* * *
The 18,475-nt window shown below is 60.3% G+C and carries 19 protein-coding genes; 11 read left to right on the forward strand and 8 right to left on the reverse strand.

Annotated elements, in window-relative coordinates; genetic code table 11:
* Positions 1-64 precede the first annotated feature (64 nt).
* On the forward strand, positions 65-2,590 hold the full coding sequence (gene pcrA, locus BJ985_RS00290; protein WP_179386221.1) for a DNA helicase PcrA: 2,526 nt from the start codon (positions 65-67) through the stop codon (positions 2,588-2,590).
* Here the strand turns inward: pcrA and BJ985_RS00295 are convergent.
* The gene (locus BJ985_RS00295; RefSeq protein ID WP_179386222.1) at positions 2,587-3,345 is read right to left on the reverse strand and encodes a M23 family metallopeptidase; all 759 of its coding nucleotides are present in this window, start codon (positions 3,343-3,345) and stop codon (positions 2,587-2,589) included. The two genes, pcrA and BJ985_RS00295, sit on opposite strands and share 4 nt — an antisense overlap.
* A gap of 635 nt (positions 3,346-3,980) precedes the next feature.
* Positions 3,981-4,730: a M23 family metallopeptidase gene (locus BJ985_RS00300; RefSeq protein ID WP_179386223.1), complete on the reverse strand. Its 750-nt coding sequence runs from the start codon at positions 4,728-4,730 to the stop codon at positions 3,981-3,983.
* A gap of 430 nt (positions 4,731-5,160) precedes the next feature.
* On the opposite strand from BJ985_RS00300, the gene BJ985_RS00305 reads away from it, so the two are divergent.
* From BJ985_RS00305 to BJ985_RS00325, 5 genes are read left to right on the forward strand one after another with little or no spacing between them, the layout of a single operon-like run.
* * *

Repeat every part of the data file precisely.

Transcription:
The 18,475-nt window shown below is 60.3% G+C and carries 19 protein-coding genes; 11 read left to right on the forward strand and 8 right to left on the reverse strand.

Annotated elements, in window-relative coordinates; genetic code table 11:
* Positions 1-64 precede the first annotated feature (64 nt).
* On the forward strand, positions 65-2,590 hold the full coding sequence (gene pcrA, locus BJ985_RS00290; protein WP_179386221.1) for a DNA helicase PcrA: 2,526 nt from the start codon (positions 65-67) through the stop codon (positions 2,588-2,590).
* Here the strand turns inward: pcrA and BJ985_RS00295 are convergent.
* The gene (locus BJ985_RS00295; RefSeq protein ID WP_179386222.1) at positions 2,587-3,345 is read right to left on the reverse strand and encodes a M23 family metallopeptidase; all 759 of its coding nucleotides are present in this window, start codon (positions 3,343-3,345) and stop codon (positions 2,587-2,589) included. The two genes, pcrA and BJ985_RS00295, sit on opposite strands and share 4 nt — an antisense overlap.
* A gap of 635 nt (positions 3,346-3,980) precedes the next feature.
* Positions 3,981-4,730: a M23 family metallopeptidase gene (locus BJ985_RS00300; RefSeq protein ID WP_179386223.1), complete on the reverse strand. Its 750-nt coding sequence runs from the start codon at positions 4,728-4,730 to the stop codon at positions 3,981-3,983.
* A gap of 430 nt (positions 4,731-5,160) precedes the next feature.
* On the opposite strand from BJ985_RS00300, the gene BJ985_RS00305 reads away from it, so the two are divergent.
* From BJ985_RS00305 to BJ985_RS00325, 5 genes are read left to right on the forward strand one after another with little or no spacing between them, the layout of a single operon-like run.